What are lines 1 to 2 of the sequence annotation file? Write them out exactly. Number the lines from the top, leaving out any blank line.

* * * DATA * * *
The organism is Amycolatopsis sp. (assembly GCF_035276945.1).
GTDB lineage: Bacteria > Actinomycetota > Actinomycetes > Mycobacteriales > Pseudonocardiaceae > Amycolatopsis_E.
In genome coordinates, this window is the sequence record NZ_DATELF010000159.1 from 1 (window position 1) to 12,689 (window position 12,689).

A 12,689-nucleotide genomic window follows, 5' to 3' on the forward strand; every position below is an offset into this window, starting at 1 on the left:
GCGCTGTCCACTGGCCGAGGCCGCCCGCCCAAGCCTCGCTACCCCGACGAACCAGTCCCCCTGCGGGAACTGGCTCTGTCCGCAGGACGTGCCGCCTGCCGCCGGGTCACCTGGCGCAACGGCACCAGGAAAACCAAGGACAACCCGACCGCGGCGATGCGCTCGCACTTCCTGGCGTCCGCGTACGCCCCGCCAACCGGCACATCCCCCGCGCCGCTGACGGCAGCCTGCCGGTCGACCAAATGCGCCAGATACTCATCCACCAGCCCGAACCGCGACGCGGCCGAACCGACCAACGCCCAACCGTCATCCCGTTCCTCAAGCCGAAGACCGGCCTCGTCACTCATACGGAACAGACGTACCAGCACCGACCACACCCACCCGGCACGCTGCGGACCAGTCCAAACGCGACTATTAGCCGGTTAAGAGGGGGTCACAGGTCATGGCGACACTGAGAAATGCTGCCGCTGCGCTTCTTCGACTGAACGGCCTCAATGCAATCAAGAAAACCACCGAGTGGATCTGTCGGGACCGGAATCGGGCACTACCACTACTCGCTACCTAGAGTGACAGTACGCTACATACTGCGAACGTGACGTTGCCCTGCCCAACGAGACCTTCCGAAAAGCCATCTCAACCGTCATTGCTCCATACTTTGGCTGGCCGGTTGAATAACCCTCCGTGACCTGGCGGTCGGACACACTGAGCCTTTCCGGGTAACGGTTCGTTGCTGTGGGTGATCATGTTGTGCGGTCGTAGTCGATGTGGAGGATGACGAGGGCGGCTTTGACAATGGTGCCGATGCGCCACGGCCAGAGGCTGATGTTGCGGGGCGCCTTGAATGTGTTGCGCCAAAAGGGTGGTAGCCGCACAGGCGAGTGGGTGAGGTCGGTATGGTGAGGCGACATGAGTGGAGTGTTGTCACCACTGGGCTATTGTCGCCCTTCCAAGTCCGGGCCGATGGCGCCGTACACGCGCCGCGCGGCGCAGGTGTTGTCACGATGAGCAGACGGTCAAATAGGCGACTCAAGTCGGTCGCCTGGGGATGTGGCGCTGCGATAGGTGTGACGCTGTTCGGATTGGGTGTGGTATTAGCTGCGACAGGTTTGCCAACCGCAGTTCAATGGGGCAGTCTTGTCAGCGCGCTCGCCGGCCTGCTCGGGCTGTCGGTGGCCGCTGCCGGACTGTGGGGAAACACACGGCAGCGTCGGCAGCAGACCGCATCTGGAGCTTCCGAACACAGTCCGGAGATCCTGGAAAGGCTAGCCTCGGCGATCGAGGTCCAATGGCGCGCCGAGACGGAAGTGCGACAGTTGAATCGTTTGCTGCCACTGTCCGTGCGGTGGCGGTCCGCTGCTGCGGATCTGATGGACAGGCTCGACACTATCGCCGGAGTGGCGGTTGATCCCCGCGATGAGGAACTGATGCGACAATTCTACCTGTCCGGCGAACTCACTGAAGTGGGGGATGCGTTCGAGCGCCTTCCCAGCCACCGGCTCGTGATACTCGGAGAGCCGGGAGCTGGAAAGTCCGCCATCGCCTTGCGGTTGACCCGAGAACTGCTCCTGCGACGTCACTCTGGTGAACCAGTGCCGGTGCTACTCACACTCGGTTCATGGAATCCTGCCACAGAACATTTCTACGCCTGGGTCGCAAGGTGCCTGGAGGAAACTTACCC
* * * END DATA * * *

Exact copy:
The organism is Amycolatopsis sp. (assembly GCF_035276945.1).
GTDB lineage: Bacteria > Actinomycetota > Actinomycetes > Mycobacteriales > Pseudonocardiaceae > Amycolatopsis_E.